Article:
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Mutation. Timothy G. Standish, Ph. D. The Modern Synthesis.

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mutation

Mutation

Timothy G. Standish, Ph. D.

the modern synthesis
The Modern Synthesis
  • Charles Darwin recognized that variation existed in populations and suggested natural selection as a mechanism for choosing some variants over others, resulting in survival of the fittest and gradual changes in populations of organisms.
  • Without a mechanism for generation of new variation, populations would be selected into a corner where only one variation would survive and new species could never arise.
  • The Modern Synthesis combines the mechanism of mutation in DNA to generate variation with natural selection to produce new species.
mutation1
Mutation
  • Mutation = Change
  • Biologists use the term “mutation” when talking about any change in the genetic material. Not all result in a change in phenotype.
  • There are two major types of mutations:
  • Macromutations - Also called macrolesions and chromosomal aberrations. Involve changes in large amounts of DNA.
  • Micromutations - Commonly called point mutations and microlesions.
macromutations
Macromutations
  • Four major types of Macromutations are recognized:

1 Deletions - Loss of chromosome sections

2 Duplications - Duplication of chromosome sections

3 Inversions - Flipping of parts of chromosomes

4 Translocations - Movement of one part of a chromosome to another part

macromutation deletion

Chromosome

Centromere

Genes

A B C D E F G H

A B C D G H

E F

Macromutation - Deletion
macromutation duplication

Chromosome

Centromere

Genes

A B C D E F G H

A B C D E FE F G H

E F

Duplication

Macromutation - Duplication
macromutation inversion

Chromosome

Centromere

Genes

A B C D EF G H

A B C D F E G H

Inversion

Macromutation - Inversion
macromutation translocation

Chromosome

Centromere

Genes

A B C D E F G H

A B E F C D G H

Macromutation - Translocation
micro or point mutations
Micro or Point Mutations
  • Two major types of Macromutations are recognized:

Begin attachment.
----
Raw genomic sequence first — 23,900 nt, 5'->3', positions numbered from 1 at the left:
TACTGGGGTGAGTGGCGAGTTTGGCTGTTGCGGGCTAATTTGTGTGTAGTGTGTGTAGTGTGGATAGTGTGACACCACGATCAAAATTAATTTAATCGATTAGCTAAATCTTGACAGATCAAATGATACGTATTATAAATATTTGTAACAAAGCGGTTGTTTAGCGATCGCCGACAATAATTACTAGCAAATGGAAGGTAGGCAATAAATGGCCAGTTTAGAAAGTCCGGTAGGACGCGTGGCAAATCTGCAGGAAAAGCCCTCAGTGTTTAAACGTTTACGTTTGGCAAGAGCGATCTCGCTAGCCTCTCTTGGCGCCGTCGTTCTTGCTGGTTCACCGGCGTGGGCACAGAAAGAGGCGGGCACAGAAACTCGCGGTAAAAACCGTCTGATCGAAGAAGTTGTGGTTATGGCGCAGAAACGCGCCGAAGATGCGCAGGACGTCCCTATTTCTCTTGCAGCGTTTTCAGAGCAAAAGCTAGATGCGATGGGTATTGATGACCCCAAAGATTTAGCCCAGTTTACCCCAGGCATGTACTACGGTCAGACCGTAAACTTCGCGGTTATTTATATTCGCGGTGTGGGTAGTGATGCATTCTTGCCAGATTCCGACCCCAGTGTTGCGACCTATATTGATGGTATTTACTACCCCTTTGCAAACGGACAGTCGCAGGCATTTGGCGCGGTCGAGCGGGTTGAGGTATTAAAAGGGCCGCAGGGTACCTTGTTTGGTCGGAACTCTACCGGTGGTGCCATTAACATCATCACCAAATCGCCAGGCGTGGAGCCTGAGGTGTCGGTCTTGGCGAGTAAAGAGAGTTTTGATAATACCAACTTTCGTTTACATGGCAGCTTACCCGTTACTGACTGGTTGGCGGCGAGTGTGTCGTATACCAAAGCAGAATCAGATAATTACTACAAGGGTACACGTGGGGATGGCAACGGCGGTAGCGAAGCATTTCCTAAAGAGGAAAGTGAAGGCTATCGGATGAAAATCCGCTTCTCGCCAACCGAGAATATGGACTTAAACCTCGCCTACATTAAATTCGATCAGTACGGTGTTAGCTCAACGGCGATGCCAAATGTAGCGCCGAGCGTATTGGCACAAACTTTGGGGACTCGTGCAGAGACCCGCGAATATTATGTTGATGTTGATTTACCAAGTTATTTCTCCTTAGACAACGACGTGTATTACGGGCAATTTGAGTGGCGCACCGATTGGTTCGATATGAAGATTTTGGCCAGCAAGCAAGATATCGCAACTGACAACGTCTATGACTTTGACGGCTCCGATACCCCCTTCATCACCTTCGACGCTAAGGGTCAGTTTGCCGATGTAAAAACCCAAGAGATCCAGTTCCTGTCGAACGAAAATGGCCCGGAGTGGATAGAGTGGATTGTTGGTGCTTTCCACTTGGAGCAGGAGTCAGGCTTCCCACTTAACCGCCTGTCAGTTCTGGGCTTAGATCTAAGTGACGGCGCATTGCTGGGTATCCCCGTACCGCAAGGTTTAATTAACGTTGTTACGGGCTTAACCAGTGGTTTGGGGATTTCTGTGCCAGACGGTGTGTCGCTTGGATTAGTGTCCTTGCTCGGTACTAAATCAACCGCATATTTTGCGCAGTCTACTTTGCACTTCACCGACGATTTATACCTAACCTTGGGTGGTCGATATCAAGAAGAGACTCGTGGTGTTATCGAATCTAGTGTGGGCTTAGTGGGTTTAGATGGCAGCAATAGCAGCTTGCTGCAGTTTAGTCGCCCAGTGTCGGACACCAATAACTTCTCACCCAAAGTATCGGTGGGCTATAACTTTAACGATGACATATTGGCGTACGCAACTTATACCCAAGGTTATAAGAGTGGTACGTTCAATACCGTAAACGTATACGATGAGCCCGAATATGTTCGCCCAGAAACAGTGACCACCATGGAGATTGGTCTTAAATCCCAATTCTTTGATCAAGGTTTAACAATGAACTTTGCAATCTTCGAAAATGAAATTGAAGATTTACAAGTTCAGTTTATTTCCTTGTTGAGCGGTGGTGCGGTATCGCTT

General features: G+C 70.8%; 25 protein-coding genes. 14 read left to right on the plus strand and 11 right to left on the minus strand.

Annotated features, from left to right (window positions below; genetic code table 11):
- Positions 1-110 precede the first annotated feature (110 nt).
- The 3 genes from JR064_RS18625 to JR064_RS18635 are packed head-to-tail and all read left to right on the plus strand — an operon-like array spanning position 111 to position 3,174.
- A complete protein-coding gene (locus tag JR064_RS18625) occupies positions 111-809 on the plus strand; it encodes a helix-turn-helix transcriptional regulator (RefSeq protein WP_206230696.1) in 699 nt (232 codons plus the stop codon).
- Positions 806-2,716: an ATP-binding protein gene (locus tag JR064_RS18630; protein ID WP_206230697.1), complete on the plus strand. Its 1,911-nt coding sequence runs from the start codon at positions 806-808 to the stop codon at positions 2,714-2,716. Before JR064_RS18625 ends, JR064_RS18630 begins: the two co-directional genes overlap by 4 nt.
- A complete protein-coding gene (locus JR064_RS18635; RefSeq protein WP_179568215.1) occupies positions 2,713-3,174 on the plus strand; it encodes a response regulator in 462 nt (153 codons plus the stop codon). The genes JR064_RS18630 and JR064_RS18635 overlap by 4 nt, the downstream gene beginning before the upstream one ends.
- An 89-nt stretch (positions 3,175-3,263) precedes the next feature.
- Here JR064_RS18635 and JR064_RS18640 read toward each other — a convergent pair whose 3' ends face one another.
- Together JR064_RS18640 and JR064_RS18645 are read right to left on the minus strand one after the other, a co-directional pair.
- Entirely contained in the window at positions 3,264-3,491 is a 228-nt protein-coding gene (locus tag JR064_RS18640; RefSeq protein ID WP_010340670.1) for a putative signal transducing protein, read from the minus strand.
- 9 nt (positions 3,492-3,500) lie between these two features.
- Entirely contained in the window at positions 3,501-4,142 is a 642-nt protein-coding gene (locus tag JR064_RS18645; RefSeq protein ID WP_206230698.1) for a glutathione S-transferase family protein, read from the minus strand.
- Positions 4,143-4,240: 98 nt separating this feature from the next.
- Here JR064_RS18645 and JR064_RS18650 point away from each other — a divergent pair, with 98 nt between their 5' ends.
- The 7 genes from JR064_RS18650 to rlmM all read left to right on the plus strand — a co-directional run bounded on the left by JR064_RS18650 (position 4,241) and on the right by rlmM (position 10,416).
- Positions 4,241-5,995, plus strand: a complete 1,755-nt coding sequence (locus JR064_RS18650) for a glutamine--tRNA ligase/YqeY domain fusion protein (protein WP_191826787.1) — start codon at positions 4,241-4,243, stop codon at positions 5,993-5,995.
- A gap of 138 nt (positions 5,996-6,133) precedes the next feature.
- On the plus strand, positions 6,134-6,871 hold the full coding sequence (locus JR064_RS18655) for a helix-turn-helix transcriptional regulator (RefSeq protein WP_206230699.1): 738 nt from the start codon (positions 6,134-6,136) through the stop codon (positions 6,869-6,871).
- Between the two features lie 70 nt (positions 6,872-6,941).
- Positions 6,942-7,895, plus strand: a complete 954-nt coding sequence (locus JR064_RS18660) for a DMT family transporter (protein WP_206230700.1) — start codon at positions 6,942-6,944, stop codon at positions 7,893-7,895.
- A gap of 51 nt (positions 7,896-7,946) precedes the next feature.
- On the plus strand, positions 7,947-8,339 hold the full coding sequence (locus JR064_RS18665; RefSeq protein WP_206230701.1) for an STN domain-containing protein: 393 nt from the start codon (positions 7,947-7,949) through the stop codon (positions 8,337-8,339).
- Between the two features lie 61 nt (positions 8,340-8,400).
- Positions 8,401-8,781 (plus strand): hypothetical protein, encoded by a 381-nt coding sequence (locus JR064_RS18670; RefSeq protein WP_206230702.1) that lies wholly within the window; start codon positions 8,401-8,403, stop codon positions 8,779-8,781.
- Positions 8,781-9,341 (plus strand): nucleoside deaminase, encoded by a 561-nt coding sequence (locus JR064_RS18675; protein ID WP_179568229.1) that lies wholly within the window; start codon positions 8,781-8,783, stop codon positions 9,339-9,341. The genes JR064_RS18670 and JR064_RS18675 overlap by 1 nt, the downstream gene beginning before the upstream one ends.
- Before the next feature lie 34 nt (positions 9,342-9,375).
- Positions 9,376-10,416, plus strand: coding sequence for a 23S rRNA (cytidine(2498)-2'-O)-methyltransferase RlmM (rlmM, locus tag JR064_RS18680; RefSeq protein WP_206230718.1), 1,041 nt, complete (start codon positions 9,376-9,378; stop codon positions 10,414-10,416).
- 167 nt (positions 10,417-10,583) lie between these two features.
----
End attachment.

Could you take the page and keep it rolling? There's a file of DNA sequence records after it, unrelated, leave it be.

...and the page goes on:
1 Frame Shift - Loss or addition of one or two nucleotides

2 Substitutions - Replacement of one nucleotide by another one. There are a number of different types:

    • Transition - Substitution of one purine for another purine, or one pyrimidine for another pyrimidine.
    • Transversion - Replacement of a purine with a pyrimidine or vice versa.
frame shift mutations

Met

Thr

Cys

Gly

Ser

3’AGTTCAG-TAC-TGA-AAC-CAT-CAA-CTG-ATCATC5’

Met

Thr

Leu

Val

Val

Val

Frame Shift Mutations

3’AGTTCAG-TAC-TGA-ACA-CCA-TCA-ACT-GATCATC5’

5’AGUC-AUG-ACU-UGU-GGU-AGU-UGA-CUAGAAA3’

5’AGUC-AUG-ACU-UUG-GUA-GUU-GAC-UAG-AAA3’

Frame-shift mutations tend to have a dramatic effect on proteins as all codons downstream from the mutation are changed and thus code for different amino acids. As a result of the frame shift, the length of the polypeptide may also be changed as a stop codon will probably come at a different spot than the original stop codon.

substitution mutations

Transition

Met

Met

Thr

Thr

Cys

Cys

Gly

Gly

Ser

Ser

5’AGUC-AUG-ACU-UAU-GGU-AGU-UGA-CUAGAAA3’

Pyrimidine to

Pyrimidine

Met

Thr

Gly

Ser

Tyr

5’AGUC-AUG-ACU-UGU-GGU-AGU-UGA-CUAGAAA3’

Transversion

5’AGUC-AUG-ACU-UUU-GGU-AGU-UGA-CUAGAAA3’

Purine to

Pyrimidine

Phe

Met

Thr

Gly

Ser

Substitution Mutations

3’AGTTCAG-TAC-TGA-ACA-CCA-TCA-ACT-GATCATC5’

5’AGUC-AUG-ACU-UGU-GGU-AGU-UGA-CUAGAAA3’

3’AGTTCAG-TAC-TGA-ATA-CCA-TCA-ACT-GATCATC5’

3’AGTTCAG-TAC-TGA-ACA-CCA-TCA-ACT-GATCATC5’

3’AGTTCAG-TAC-TGA-AAA-CCA-TCA-ACT-GATCATC5’

transitions vs transversions
Transitions Vs Transversions
  • Cells have many different mechanisms for preventing mutations
  • These mechanisms make mutations very uncommon
  • Even when point mutations occur in the DNA, there may be no change in the protein coded for
  • Because of the way these mechanisms work, transversions are less likely than transitions
  • Tranversions tend to cause greater change in proteins than transitions
the genetic code
The Genetic Code

Neutral Non-polar

Polar

Basic

Acidic

S E C O N D B A S E

U

C

A

G

UUU

UUC

UUA

UUG

UCU

UCC

UCA

UCG

UAU

UAC

UAA

UAG

UGU

UGC

UGA

UGG

F

I

R

S

T

B

A

S

E

U

U

C

A

G

T

H

I

R

D

B

A

S

E

Phe

Tyr

Cys

Ser

Stop

Leu

Stop

Trp

CUU

CUC

CUA

CUG

CCU

CCC

CCA

CCG

CAU

CAC

CAA

CAG

CGU

CGC

CGA

CGG

C

U

C

A

G

His

Leu

Pro

Arg

Gln†

AUU

AUC

AUA

AUG

ACU

ACC

ACA

ACG

AAU

AAC

AAA

AAG

AGU

AGC

AGA

AGG

U

C

A

G

A

Asn†

Ser

Ile

Thr

Lys

Arg

†Have amine

groups

Met/

start

GUU

GUC

GUA

GUG

GCU

GCC

GCA

GCG

GAU

GAC

GAA

GAG

GGU

GGC

GGA

GGG

U

C

A

G

G

Asp

Val

Ala

Gly*

*Listed as

non-polar by

some texts

Glu

the sickle cell anemia mutation

Normal b-globin DNA

Mutant b-globin DNA

C

T

T

C

A

T

G

A

A

G

U

A

mRNA

mRNA

Normal b-globin

Mutant b-globin

Glu

Val

O

O

H2N

H2N

C

C

C

C

OH

OH

H

H

CH2

CH

CH3

H2C

H3C

OH

C

Neutral

Non-polar

Acid

O

The Sickle Cell Anemia Mutation
sickle cell anemia a pleiotropic trait